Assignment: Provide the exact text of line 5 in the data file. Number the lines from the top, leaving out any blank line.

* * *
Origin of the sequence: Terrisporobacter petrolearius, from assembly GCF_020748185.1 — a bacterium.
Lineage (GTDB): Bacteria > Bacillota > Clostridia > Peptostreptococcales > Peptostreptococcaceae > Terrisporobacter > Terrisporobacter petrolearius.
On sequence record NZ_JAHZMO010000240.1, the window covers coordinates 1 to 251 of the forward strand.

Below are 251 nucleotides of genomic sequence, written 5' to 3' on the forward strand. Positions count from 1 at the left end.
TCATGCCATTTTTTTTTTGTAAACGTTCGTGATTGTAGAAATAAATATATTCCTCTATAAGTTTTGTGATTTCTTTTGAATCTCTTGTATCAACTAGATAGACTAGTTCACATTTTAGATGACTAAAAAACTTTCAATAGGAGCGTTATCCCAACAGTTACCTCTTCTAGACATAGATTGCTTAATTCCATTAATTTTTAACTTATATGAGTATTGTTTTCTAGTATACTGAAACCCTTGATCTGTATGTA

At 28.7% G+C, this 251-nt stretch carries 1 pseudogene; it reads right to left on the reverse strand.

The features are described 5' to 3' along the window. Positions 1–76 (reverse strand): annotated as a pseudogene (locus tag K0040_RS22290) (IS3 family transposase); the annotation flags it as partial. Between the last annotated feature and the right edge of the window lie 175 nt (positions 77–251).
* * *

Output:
TCATGCCATTTTTTTTTTGTAAACGTTCGTGATTGTAGAAATAAATATATTCCTCTATAAGTTTTGTGATTTCTTTTGAATCTCTTGTATCAACTAGATAGACTAGTTCACATTTTAGATGACTAAAAAACTTTCAATAGGAGCGTTATCCCAACAGTTACCTCTTCTAGACATAGATTGCTTAATTCCATTAATTTTTAACTTATATGAGTATTGTTTTCTAGTATACTGAAACCCTTGATCTGTATGTA